After obtaining a Biology BSc from Imperial College and an Aquatic Resource Management MSc from King’s College, London, in 1993 and 1994 respectively, I worked for 4 years at the Netherlands Committee for IUCN as Coordinator of the European Working Group on Amazonia (a network of 300 individuals, NGOs, and governmental institutions involved in conservation and sustainable development in the nine Amazon countries). During this time, I was commissioned by the International Fund for Animal Welfare to investigate the distribution and conservation status of the giant otter, with special emphasis on the Guiana Shield region, South America. This led to my becoming Co-Project Leader of the Frankfurt Zoological Society Giant Otter Conservation Project in 1999, implementing applied research and conservation activities for this species in protected areas of the Madre de Dios region of Peru. Research results of the project were used to develop a successful portfolio of conservation activities, including the first site plans for tourism management in giant otter habitats, and education materials that have been replicated in several other South American countries.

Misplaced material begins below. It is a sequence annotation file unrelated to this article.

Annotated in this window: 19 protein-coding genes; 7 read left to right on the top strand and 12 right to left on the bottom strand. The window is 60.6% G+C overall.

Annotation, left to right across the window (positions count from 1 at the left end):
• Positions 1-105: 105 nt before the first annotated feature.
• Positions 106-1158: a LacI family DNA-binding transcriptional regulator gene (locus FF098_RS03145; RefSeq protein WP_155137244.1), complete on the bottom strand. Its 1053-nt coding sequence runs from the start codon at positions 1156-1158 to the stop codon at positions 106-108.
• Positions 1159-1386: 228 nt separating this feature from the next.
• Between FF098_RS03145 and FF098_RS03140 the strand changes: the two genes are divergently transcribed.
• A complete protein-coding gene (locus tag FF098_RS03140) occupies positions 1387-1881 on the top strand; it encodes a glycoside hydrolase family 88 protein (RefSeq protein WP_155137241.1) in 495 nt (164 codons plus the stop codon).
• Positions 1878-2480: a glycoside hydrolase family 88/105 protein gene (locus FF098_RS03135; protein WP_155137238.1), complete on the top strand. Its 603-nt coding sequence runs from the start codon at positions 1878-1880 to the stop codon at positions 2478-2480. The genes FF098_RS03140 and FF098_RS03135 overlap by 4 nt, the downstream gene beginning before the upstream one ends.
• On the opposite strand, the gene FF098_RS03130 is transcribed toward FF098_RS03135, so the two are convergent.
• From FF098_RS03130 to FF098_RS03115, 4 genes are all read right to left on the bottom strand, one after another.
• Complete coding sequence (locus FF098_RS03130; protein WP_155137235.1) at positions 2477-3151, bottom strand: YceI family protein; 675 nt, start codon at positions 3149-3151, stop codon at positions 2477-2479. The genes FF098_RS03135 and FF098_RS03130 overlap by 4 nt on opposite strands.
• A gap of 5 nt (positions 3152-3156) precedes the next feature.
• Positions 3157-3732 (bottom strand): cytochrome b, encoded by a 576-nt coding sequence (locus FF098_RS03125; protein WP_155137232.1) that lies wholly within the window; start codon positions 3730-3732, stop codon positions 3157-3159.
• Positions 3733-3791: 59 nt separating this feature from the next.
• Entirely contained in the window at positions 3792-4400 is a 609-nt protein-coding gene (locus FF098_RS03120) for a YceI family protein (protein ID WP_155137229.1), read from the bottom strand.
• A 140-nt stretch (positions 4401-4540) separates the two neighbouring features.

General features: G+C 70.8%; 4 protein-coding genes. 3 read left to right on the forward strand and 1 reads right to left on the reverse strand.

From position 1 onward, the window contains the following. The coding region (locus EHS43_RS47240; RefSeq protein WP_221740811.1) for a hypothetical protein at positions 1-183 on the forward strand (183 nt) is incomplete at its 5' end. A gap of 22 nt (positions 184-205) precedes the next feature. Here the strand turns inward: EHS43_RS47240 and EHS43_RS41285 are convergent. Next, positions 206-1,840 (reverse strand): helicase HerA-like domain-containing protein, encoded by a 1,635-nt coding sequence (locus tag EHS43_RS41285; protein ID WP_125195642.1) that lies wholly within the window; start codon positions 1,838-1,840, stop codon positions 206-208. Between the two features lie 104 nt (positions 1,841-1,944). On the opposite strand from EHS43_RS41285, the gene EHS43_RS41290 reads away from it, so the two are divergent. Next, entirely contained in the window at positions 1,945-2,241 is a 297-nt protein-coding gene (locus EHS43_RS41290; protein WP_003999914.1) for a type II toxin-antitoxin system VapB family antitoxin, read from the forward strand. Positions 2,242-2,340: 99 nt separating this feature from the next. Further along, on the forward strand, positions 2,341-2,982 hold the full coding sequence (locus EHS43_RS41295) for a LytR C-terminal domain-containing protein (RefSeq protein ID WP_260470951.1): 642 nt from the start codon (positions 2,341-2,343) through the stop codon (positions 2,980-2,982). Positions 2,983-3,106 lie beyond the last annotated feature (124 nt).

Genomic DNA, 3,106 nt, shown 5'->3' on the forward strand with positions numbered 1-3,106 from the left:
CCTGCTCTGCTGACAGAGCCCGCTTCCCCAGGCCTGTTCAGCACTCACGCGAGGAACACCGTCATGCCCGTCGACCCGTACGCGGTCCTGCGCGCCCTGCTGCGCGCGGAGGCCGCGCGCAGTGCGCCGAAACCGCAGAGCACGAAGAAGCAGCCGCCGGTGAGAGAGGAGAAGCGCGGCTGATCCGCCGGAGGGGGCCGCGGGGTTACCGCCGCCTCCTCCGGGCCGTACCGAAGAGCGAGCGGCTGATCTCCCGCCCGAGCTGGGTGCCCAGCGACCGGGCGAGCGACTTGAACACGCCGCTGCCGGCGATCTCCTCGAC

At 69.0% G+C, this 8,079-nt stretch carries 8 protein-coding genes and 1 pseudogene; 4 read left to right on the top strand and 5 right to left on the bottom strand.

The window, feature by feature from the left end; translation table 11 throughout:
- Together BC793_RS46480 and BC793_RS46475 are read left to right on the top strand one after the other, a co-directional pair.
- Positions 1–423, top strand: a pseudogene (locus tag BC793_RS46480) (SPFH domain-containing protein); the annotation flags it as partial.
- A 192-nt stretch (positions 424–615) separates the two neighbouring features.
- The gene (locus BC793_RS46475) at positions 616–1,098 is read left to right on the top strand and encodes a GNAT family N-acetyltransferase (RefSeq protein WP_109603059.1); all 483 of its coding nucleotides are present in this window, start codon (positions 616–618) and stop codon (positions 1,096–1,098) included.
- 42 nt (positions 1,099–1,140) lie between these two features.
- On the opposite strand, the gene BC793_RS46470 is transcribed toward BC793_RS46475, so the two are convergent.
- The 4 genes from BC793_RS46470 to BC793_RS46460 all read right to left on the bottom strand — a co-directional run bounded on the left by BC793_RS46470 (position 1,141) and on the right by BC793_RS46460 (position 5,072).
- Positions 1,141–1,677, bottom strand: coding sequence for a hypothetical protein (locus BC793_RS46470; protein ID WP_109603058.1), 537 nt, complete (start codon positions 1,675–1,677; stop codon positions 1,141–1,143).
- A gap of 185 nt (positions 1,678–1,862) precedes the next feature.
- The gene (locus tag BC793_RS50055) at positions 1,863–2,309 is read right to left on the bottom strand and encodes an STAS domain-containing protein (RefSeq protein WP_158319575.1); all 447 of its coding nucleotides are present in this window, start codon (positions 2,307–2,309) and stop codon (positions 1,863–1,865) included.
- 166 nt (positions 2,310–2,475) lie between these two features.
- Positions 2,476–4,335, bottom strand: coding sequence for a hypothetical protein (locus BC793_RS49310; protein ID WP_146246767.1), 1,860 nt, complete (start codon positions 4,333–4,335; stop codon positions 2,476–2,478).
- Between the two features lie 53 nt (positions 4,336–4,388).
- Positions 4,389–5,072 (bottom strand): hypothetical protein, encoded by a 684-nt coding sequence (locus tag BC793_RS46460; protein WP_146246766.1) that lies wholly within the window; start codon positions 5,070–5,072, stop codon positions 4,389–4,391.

I also monitored demography of key populations of the species and, in my position as Giant Otter Species Coordinator for the IUCN/SSC Otter Specialist Group, catalysed the development of monitoring standards across the species distribution range, working together with giant otter specialists from 8 countries. By 2005, kids Saba and Luca had appeared on the scene, and while they were still small, we felt the time was right to change direction. This decision took my family to North Luangwa National Park, Zambia, where I was Technical Advisor to the North Luangwa Conservation Programme of the Frankfurt Zoological Society, responsible for the monitoring of the reintroduced black rhino population, and managing the NLCP Conservation Education Programme, involving 9 schools in the adjacent Game Management Areas. We moved to England in September 2008 and since mid 2009 I have focused on analysing 14 years of giant otter data, with the support of WildCRU, in the hope of making this more broadly available to the science and conservation community.